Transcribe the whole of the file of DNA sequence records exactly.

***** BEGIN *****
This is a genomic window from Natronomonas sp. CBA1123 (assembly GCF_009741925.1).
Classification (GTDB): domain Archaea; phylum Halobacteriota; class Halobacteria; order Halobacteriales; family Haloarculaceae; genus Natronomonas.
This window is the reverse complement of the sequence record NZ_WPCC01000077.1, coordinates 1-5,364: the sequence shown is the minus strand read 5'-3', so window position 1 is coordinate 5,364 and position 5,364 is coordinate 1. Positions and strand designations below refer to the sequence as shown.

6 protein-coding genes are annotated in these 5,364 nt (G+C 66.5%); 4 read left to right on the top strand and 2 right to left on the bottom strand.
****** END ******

This is a genomic window from Natronomonas sp. CBA1123 (assembly GCF_009741925.1).
Classification (GTDB): domain Archaea; phylum Halobacteriota; class Halobacteria; order Halobacteriales; family Haloarculaceae; genus Natronomonas.
This window is the reverse complement of the sequence record NZ_WPCC01000077.1, coordinates 1-5,364: the sequence shown is the minus strand read 5'-3', so window position 1 is coordinate 5,364 and position 5,364 is coordinate 1. Positions and strand designations below refer to the sequence as shown.

6 protein-coding genes are annotated in these 5,364 nt (G+C 66.5%); 4 read left to right on the top strand and 2 right to left on the bottom strand.